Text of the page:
SpaceX To Launch Missions for the U.S. Military

By Joelle Renstrom | Published

This article is more than 2 years old

Falcon 9SpaceX seems to be taking the world—make that the universe—by storm. The private contractor hauls cargo to the ISS, and despite an initial launch glitch, it has begun taking communications satellites into orbit. The company is also working on manned flight capabilities, with the long-term goal to get people to Mars. There seems to be no aspect of space travel SpaceX isn’t involved in, and now it’s poised to launch missions for the U.S. military.

This week, Elon Musk told the U.S. Senate Appropriations Subcommittee on Defense that he’s ready to get in the running for Air Force contracts based on the strength of theFalcon rocket. “Frankly, if our rockets are good enough for NASA, why are they not good enough for the Air Force?” Musk says. Fair point, though NASA has different requirements for its contracts.

SpaceX recently upgraded the Falcon 9 rocket, which has two stages and nine engines, which is an important factor in safety. The upgrades qualify the rocket for the Air Force Evolved Expendable Launch Vehicle (EELV) program, which began in the 1990s to guarantee Department of Defense and other government agencies reliable and relatively affordable access to space. To qualify for contracts, SpaceX had to conduct three successful launches of the upgraded Falcon, which it has now done. So far only one of those launches has been certified by the Air Force; the other certifications should be coming.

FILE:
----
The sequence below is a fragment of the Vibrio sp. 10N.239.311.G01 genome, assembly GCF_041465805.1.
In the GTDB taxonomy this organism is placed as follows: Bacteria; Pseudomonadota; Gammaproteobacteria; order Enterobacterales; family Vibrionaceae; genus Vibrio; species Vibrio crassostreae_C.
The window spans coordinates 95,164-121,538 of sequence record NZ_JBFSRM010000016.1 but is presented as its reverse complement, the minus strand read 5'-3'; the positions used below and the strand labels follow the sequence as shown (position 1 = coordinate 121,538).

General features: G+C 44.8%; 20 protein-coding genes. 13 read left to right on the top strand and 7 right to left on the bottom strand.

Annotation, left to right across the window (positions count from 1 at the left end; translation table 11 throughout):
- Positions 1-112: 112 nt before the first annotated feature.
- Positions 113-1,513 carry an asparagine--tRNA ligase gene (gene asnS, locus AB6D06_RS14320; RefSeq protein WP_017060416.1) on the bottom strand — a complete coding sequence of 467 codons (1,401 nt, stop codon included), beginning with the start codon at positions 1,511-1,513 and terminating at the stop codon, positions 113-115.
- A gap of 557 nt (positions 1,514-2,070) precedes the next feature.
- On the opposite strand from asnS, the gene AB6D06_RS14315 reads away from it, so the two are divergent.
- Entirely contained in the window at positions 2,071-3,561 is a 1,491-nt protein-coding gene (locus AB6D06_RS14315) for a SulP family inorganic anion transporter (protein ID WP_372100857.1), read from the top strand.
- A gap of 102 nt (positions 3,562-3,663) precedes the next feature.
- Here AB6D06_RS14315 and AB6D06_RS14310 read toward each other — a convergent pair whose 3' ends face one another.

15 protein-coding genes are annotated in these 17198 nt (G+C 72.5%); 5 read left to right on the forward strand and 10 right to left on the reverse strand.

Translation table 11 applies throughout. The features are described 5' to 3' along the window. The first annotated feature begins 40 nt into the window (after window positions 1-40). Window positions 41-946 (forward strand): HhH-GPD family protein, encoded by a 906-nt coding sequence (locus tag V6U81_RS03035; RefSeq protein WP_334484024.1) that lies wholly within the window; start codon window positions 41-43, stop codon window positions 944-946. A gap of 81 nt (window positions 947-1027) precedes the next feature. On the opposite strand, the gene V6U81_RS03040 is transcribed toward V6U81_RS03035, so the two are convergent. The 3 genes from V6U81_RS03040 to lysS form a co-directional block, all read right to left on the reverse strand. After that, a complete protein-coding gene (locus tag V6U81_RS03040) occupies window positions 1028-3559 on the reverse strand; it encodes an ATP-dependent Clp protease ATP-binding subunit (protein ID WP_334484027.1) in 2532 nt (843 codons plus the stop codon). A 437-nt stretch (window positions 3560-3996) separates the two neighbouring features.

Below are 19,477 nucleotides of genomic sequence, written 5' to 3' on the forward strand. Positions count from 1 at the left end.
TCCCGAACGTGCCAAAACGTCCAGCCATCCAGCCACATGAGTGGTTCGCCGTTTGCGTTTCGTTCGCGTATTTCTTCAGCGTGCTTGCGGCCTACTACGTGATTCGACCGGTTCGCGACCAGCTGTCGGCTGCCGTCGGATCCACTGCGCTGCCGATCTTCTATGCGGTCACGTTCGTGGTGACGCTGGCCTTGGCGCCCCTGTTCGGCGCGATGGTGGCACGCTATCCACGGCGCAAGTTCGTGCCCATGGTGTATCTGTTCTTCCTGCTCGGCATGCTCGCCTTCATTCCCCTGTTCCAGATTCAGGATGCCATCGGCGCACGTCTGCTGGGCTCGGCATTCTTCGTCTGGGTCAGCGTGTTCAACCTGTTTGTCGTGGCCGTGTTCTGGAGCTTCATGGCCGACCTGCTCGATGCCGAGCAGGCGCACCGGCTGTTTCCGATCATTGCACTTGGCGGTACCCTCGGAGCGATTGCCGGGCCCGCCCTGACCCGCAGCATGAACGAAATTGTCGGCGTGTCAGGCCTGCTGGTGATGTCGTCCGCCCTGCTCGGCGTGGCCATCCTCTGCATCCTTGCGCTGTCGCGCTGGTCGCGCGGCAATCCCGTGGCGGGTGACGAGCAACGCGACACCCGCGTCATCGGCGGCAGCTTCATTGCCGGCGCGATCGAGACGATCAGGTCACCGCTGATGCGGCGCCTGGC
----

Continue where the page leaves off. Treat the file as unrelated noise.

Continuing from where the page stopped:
Falcon 9SpaceX should be able to compete for contracts for launches scheduled in 2015. “We believe that we can manage all of the Air Force’s satellites and then some,” says Musk. The competition, however, just got stiffer with the recent announcement that the U.S. Air Force is cutting half the number of launches it will award from 2015-2017. Part of that is because of projected program slowdowns and reduced procurements of GP3 3 satellites.

The decreased launch number is fueling doubts about whether the Air Force can fairly conduct a competition to award these launches since United Launch Alliance has thus far been the Air Force’s only service provider. But SpaceX has long demonstrated its ability to break into just about any market, and something tells me this time will be no different.

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